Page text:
Our Global House View in the wake of Covid-19

We see a desyncrhronised recovery in the global economy. But recession is inevitable, leading us to revise our scenarios for economies and major asset classes.

Asset Allocation & Macro Research

Our Global House View in the wake of Covid-19

The covid-19 crisis will generate a succession of economic shocks stretched over time and space, resulting in a global recession comparable, in some respects, to what was experienced in 2009. Our central scenario is for real global GDP to decline by -0.4% in 2020.

In the US, the focus is on Congress, which is about to provide a stimulus worth 10% of GDP, including in the form of direct payments to citizens; meanwhile, the Fed is engaging in creative facilities to help fund small businesses and the federal government via ‘QE infinity’. This will help limit but not avoid a recession. We forecast US GDP shrinking 2% in full-year 2020 GDP, with risks still to the downside.

The Chinese economy, after a slump in Q1, should gradually recover throughout the year as the coronavirus is brought under control. While weak external demand will pose strong headwinds to the recovery, more policy stimulus could help boost domestic demand. Under our updated core scenario, we expect the Chinese economy to expand by 1.2% in 2020.

A hit to the euro area economy in H1 cannot be avoided. The extent of the damage will depend on how long lockdown measures last. At least concrete measures undertaken by both governments and the ECB will help limit the second-round effects that could hamper the rebound. In our central scenario, we expect the greatest harm in Q2, with a very gradual recovery starting in Q3. Euro area GDP growth in 2020 as a whole could be -2.5%, with risks tilted to the downside.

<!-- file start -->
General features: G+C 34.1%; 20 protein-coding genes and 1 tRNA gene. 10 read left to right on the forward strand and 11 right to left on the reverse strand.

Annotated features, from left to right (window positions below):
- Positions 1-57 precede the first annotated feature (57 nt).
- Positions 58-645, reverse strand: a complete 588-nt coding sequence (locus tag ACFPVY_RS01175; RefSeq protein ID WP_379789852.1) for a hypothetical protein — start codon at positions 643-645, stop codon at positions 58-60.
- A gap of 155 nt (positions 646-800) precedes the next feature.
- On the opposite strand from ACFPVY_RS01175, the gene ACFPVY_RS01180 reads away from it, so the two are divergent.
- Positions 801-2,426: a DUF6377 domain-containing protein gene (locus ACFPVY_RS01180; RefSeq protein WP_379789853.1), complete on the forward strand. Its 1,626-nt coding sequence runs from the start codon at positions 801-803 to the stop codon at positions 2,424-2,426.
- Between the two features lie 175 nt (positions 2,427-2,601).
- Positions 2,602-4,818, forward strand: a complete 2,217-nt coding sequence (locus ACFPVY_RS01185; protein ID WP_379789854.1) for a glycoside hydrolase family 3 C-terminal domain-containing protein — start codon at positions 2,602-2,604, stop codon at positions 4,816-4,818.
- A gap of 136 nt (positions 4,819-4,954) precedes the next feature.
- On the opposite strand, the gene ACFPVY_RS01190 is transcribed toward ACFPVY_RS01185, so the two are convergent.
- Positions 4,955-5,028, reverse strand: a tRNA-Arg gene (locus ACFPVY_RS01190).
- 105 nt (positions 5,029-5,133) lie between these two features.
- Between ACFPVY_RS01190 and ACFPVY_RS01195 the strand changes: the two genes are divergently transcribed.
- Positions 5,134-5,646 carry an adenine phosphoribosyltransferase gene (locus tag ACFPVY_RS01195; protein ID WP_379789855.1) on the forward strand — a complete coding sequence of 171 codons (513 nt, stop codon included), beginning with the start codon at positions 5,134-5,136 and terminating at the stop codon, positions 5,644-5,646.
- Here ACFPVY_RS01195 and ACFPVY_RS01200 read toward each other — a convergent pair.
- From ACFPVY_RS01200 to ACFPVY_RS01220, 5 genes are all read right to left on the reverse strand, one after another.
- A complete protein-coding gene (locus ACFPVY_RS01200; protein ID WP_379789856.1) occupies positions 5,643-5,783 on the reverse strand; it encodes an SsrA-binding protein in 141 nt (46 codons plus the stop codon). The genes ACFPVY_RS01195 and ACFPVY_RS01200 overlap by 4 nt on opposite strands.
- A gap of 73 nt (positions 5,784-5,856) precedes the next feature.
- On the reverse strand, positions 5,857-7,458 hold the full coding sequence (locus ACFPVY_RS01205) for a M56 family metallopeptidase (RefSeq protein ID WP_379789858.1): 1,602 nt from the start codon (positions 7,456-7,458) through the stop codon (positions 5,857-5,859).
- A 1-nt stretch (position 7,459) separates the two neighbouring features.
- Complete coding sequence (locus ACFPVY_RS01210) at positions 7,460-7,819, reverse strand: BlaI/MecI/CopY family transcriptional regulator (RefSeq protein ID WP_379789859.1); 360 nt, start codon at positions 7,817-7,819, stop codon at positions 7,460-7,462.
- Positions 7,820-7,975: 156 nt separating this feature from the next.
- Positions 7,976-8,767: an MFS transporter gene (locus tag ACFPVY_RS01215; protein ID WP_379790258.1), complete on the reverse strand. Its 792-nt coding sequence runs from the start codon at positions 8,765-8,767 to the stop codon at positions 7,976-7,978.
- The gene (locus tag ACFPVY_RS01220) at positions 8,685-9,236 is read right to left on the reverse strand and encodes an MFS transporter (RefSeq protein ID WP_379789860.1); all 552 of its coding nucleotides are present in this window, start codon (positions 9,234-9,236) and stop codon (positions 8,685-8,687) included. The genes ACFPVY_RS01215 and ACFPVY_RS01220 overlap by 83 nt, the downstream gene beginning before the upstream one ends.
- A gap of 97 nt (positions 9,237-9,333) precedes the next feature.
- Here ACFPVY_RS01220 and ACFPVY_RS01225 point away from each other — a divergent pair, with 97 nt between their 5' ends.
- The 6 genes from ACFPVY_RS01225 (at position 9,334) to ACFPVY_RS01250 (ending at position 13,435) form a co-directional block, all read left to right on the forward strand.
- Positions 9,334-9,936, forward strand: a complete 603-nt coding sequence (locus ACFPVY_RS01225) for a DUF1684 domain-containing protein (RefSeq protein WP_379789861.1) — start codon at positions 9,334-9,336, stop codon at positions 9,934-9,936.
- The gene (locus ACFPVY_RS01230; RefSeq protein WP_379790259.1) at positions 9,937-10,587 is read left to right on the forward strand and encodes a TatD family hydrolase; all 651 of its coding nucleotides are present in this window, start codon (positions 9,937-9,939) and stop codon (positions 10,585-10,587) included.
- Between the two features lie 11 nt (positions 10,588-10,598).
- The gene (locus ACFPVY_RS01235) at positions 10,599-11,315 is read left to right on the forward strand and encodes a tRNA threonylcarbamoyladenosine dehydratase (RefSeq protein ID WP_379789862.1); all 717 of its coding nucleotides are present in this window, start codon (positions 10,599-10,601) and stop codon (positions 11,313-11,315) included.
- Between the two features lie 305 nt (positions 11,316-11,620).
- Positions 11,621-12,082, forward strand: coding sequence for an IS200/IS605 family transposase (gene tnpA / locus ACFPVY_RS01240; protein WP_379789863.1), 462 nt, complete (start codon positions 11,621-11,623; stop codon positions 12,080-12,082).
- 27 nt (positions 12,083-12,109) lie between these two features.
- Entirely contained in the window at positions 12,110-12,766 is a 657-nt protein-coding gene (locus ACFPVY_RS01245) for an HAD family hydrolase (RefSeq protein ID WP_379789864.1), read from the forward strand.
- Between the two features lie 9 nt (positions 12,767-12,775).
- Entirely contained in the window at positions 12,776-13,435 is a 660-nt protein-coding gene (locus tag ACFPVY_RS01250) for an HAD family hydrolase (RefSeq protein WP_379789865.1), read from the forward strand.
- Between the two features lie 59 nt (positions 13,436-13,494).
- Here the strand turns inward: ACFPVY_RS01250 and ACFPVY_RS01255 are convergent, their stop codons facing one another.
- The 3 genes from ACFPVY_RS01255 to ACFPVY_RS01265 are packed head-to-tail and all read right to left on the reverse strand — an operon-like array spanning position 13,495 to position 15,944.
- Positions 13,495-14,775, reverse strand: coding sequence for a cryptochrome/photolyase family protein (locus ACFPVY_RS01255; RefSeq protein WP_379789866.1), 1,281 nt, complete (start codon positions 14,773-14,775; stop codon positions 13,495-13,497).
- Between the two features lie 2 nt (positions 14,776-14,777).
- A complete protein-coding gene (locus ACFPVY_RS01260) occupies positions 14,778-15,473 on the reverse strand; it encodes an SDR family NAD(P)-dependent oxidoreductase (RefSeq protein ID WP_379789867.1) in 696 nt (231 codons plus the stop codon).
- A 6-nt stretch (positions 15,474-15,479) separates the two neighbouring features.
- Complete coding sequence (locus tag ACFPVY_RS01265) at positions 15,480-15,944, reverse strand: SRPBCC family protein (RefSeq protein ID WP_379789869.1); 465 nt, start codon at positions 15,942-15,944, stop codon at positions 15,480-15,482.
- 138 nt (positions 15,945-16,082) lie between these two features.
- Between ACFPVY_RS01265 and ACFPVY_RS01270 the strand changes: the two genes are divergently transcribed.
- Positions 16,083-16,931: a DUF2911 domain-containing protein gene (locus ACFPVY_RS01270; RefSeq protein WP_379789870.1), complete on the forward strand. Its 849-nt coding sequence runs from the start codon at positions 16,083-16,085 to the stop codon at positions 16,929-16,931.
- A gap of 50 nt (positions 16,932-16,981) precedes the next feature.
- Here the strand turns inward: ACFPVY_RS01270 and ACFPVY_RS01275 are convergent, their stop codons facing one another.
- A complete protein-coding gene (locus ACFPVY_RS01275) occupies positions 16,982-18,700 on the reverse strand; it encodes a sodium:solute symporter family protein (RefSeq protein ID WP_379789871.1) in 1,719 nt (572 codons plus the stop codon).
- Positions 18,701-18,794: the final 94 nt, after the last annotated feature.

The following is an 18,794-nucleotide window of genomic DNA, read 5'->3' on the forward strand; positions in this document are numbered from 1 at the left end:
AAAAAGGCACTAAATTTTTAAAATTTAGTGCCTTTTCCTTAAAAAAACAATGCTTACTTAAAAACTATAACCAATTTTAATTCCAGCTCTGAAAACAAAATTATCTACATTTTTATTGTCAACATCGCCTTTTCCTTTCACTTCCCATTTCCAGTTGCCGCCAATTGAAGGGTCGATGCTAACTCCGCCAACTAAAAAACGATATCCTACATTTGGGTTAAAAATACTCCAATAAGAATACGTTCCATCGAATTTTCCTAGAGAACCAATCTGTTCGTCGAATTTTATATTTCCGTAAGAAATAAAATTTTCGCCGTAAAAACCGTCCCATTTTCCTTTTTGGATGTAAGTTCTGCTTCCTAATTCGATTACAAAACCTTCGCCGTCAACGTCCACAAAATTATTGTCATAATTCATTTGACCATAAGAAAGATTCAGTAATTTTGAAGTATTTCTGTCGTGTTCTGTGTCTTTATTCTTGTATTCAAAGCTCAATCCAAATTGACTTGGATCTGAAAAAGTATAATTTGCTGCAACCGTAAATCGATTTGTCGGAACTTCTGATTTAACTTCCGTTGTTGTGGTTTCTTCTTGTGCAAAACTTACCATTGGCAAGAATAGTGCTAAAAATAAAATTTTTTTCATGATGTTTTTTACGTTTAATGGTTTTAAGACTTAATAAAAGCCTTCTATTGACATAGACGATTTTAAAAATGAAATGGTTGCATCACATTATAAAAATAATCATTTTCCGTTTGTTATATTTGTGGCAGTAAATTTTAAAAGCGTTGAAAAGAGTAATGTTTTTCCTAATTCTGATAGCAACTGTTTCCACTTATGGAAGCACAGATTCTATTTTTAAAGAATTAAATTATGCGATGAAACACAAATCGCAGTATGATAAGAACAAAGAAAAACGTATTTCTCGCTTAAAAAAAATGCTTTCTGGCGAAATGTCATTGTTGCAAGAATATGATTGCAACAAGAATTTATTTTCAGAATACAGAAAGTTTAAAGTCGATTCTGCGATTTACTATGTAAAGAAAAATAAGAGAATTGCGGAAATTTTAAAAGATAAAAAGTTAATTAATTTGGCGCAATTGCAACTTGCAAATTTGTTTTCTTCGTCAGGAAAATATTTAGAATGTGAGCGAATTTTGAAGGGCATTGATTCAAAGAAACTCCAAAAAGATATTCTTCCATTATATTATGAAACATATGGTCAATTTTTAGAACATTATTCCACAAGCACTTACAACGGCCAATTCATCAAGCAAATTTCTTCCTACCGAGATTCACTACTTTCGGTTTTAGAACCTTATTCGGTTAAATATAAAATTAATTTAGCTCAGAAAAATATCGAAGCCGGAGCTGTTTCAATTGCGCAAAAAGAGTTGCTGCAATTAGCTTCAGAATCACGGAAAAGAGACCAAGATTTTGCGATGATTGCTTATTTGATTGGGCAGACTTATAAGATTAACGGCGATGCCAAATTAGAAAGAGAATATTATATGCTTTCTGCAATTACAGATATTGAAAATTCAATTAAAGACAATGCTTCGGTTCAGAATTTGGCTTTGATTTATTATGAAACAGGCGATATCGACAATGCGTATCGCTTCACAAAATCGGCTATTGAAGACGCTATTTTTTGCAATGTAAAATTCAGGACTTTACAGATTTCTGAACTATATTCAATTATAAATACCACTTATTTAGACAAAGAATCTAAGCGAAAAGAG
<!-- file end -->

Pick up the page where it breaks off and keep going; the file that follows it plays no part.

Japanese growth will likely be hurt significantly by a plunge in external demand. Given the BoJ limited policy room, more hope is being pinned on fiscal stimulus. We expect the Japanese economy to contract by 1.2% in 2020 under our core scenario. Japanese equities are being supported by increased BoJ buying of ETFs.

Based on the 23 March closing price, US stocks are pricing in a 30% earnings decrease in 2020. Equities still have the potential to decline 5-15% before bouncing back. Our new year-end target for the S&P 500 is 2,900 (from a forecast of 3,280 at end- 2019).

Emerging market equities find themselves in a dire situation which calls for caution. As we do not expect them to rebound before DM equities, our preference goes to North Asia, where economic and sanitary conditions seem under control. Our year-end target for the MSCI EM Index is revised down to 950 (from 1,080).

Massive monetary easing by the Fed and ECB is likely to help absorb the surge in sovereign bond issuance linked to fiscal stimulus. Central bank actions should also improve liquidity in the investment-grade corporate bond market at a time of significant stress.

The current high demand for cash is boosting the value of the US dollar. However, in the background, macro support for the greenback has deteriorated significantly. Our 12-month projection for the EUR/USD rate stands at USD1.16.

We remain positive on gold in the medium term, although our 12-month projection has been revised down from USD1,780 to USD1,700 per troy ounce.

The covid-19 crisis followed by the collapse in the OPEC+ oil production agreement is leading to an unprecedented build-up in oil inventories that will weigh on oil prices at least for the rest of this year.

Read full report here

Our views on the economy, markets and trends as a weekly digest, straight to your inbox.

We've sent you an e-mail.
Follow the instructions to confirm your subscription.

I didn't receive an e-mail